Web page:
- This is a core module for the MSc in Mathematical Finance.
- Not available to undergraduate students.
- PhD students interested in taking the module should consult the lecturer.
- Lectures per week 1 x 2 hours, Laboratory sessions 1 x 2 hour + additional 2 hours sessions in weeks 2 and 3.
Introduction to Python. Syntax. How to create and manipulated vectors and matrices. How to get help. How to make plots and use plots to understand what you are calculating. How to use flow control: loops and if statements. How to use and write functions. How to write programmes.
Basic concepts in numerical computation. Computational complexity of algorithms. Order of accuracy. Numerical stability. Sources of error. Finite-differences and Taylor's Theorem. Floating point arithmetic. Algorithm design. Testing, debugging and validation.
Introduction to Monte-Carlo methods. Central limit theorem. Monte-Carlo methods for European call and put options. Greeks.
Variance reduction techniques. Antithetic, Control variates, Importance sampling, Stratified sampling. Variance reduction for Greeks.
Numerical methods for ordinary and stochastic differential equations. Euler and Milstein schemes. Strong and week convergence. Pricing Asian and Barrier Options.
Introduction to Machine Learning, Flexible non-parametric models (descriptive not generative). Supervised, unsupervised and semi-supervised learning. Loss, risk and generalisation error. Correct use of training, test and validation sets.
Two of the following three topics will be covered:
Artificial Neural networks. Introduction: neurons and activation functions. Networks; layers, units, activation functions, connectivity. Training: back-propagation, stochastic-gradients with mini- batches, initialization, learning rate, early stopping. Particular features of “Deep” neural networks and their training.
Support vector machines. Linear hyperplane classifiers. Kernels and Support Vector Machines. Gaussian processes. What is a GP? GP regression. Covariance functions and the choice there of. Inference, including techniques to accelerate computations. Bayesian optimization- exploration/exploitation trade-offs.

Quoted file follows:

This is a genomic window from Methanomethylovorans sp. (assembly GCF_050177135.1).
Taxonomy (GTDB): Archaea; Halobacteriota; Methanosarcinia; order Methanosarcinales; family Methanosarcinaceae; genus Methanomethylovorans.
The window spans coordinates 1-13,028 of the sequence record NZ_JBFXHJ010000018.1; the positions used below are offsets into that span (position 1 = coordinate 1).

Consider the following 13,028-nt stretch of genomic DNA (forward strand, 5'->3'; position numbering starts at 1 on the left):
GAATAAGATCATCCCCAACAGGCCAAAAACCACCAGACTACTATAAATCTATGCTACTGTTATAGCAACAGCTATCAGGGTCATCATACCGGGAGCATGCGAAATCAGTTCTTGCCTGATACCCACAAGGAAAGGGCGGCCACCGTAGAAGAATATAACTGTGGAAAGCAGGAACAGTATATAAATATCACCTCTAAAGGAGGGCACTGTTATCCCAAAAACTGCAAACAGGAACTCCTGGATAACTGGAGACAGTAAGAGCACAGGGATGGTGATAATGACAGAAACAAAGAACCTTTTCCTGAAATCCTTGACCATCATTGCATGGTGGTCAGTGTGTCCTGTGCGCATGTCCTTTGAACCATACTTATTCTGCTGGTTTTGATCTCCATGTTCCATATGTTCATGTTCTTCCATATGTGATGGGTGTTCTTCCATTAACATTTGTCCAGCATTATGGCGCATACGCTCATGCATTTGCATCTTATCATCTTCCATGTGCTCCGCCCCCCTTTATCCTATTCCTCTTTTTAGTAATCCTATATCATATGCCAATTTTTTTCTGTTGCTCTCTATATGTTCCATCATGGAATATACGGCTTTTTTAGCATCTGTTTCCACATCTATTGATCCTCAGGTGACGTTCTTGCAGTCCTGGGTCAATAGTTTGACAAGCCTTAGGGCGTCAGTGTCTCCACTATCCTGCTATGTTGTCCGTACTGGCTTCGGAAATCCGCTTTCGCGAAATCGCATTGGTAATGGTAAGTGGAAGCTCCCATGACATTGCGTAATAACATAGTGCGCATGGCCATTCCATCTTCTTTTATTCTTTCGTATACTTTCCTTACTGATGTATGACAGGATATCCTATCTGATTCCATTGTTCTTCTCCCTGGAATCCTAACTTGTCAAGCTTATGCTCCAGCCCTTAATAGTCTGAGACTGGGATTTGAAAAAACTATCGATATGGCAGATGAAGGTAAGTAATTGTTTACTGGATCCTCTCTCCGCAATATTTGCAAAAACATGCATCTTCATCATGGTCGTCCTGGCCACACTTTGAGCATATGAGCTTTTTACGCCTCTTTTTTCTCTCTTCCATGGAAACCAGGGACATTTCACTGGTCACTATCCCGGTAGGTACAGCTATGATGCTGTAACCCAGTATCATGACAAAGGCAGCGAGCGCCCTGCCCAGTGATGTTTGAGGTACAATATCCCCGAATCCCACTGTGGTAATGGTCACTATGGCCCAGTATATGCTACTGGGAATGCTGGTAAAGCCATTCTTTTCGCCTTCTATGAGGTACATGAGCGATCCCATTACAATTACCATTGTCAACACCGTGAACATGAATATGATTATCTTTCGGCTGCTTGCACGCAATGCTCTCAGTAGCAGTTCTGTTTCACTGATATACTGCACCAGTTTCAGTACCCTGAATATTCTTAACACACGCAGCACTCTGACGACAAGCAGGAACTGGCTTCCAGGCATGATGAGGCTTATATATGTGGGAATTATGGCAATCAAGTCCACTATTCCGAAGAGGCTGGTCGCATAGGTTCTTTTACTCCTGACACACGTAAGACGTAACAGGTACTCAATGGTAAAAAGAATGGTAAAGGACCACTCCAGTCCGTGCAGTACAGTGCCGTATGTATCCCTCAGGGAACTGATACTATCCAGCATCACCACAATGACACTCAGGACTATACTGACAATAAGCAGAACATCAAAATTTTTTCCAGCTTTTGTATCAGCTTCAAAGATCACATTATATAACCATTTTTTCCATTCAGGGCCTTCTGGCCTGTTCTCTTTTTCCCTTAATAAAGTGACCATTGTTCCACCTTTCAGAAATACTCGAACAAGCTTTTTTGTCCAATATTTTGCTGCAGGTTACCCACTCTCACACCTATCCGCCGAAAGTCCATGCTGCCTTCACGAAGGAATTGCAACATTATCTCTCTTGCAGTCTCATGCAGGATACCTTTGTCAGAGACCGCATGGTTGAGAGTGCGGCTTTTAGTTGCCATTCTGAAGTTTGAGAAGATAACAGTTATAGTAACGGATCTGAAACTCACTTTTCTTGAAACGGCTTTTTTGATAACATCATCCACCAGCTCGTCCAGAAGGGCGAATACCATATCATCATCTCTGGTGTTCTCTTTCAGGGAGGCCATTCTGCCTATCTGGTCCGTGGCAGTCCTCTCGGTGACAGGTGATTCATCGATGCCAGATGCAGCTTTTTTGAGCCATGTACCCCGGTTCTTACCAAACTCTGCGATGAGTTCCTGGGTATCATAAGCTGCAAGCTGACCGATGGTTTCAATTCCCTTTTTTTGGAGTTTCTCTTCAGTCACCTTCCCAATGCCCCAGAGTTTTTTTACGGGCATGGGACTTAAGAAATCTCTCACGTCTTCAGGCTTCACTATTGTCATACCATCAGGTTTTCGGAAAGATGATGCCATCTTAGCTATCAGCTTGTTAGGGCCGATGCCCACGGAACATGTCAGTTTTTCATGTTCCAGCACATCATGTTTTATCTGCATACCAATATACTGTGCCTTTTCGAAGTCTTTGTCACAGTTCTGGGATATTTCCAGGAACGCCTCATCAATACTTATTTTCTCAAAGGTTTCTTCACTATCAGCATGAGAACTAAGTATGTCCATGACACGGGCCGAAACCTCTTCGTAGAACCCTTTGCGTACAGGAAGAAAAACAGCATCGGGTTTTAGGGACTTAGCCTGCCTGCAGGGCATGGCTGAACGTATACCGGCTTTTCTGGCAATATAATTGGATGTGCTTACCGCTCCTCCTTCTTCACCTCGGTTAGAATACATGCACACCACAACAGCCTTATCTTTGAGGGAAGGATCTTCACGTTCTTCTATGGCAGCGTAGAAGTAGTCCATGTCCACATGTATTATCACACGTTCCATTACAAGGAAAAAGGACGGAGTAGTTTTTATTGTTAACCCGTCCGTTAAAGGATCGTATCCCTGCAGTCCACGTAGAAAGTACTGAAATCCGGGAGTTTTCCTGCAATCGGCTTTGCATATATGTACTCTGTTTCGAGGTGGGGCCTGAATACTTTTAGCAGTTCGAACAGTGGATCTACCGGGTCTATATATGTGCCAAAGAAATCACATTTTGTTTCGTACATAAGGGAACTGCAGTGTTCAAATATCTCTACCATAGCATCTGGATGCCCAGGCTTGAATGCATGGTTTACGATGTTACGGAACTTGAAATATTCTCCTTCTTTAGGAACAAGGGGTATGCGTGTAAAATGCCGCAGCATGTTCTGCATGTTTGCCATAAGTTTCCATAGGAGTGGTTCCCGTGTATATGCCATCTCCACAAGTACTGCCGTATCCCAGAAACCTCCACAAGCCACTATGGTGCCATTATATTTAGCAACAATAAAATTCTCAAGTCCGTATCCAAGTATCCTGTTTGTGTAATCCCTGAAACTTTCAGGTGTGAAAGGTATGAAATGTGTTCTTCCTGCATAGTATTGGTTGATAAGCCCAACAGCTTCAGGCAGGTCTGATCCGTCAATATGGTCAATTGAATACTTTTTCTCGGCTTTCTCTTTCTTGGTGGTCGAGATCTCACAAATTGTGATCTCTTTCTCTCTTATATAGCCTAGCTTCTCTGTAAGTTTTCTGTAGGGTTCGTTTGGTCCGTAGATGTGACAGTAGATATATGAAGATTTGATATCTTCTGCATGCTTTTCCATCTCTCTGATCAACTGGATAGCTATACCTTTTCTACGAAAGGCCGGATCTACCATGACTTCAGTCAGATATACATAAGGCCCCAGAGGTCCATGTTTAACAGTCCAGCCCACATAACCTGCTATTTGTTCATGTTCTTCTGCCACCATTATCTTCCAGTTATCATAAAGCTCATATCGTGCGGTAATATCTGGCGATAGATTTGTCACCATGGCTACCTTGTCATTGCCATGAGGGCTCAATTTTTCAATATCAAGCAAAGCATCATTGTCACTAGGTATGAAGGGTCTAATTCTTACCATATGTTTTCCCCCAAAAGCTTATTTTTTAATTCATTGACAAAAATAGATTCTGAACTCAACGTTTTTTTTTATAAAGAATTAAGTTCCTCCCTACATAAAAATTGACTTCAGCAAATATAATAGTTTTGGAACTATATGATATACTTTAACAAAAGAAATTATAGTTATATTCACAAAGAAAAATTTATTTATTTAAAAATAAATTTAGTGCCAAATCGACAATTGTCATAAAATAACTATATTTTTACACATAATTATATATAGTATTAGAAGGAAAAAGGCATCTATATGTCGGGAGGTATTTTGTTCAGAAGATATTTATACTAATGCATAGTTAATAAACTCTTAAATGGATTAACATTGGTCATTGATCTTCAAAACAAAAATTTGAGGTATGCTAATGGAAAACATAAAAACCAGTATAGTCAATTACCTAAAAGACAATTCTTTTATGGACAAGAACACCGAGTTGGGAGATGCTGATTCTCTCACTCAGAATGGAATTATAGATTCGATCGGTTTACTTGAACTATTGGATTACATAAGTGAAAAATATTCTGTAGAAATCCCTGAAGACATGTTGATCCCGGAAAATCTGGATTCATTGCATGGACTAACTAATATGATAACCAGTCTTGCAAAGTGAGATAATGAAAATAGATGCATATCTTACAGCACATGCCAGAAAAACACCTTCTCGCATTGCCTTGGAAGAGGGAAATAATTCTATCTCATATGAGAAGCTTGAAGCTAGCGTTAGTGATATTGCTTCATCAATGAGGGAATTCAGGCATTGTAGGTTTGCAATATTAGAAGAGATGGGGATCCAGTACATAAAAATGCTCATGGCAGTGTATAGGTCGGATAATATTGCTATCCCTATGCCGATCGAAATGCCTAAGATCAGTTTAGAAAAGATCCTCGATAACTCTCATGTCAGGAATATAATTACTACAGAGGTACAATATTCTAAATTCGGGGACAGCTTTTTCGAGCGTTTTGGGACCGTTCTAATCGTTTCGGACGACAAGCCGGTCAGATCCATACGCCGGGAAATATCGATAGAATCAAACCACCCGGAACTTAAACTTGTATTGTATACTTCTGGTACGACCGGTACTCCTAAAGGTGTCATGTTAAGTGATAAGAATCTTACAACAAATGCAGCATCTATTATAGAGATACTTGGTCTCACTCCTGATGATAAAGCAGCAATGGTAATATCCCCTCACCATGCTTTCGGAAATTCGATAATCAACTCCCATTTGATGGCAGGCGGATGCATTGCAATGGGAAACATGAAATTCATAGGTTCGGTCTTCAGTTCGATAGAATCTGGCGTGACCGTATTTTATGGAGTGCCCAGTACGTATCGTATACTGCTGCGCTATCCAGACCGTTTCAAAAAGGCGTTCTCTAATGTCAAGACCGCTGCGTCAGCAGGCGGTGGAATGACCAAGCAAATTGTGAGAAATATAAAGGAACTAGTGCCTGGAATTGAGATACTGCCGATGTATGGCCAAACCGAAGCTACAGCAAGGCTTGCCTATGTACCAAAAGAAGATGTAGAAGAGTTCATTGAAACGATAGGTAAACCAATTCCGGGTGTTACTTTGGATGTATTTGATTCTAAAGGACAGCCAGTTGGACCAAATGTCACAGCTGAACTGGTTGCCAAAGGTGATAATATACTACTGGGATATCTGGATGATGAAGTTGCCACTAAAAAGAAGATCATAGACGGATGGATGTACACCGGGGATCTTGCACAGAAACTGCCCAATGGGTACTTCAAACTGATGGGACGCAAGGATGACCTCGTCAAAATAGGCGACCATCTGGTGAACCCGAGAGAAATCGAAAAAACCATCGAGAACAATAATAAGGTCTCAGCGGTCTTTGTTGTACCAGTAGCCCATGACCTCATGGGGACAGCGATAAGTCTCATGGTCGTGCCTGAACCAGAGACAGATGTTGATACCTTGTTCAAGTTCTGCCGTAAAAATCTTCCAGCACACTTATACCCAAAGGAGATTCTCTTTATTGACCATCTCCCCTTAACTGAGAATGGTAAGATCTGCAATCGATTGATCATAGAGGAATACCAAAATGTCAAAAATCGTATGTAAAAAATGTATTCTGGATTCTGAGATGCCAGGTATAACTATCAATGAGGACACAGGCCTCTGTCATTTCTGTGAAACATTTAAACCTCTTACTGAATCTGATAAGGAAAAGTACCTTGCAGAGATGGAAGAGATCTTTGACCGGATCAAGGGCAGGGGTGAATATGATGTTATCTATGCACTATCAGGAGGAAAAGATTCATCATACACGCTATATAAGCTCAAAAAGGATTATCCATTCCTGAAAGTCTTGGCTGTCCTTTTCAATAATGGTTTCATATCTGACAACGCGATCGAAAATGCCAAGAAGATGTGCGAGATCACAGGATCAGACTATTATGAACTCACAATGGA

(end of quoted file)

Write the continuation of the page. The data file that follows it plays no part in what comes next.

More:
- Class Test 5%
Given in week 3 or 4, just after completing the (Python) programming material to ensure that students are prepared to use Python for the remainder of the module.
- Programming Project 35%
Students will be asked to analyse a model relevant for financial maths using Python. A typical project contains 15 to 20 pages of explanation, tables, graphs and diagrams illustrating the results and the analysis of numerical results. The project also includes the relevant Python codes written by the student.
- Examination 2 hours 60%
H. Press, S.A. Teukolsky, W.T. Vetterling and B.P. Flannery, Numerical Recipes, Cambridge (1992) ·
P. Glasserman, Monte Carlo methods in financial engineering, (Springer, 2004)
R Johansson, Numerical Python Scientific computing and Data Science Applications with Numpy SciPy and Matplotlib, (Second Edition) Apress (2019)
M Hetland , Beginning Python from Novice to Professional (Third Edition) Apress (2017)
D. Higham, An Introduction to Financial Option Valuation: Mathematics, Stochastics and Computation, Cambridge University Press Paperback, (2004)
P.E. Kloeden, E. Platen and H. Schurz, Numerical solutions of SDE through computer experiments, Springer (1997)
I Goodfellow, Y Bengio and A Courville, Deep Learning (MIT Press 2016)
C.E. Rasmussen and C.K.I. Williams, Gaussian Processes for Machine Learning, (MIT Press, 2005)
B Scholkopf, Learning with Kernels: Support Vector Machines, Regularization, Optimization and Beyond (MIT Press 2002)
H. Press, S.A. Teukolsky, W.T. Vetterling and B.P. Flannery, Numerical Recipes, Cambridge (1992)
Examination Period: January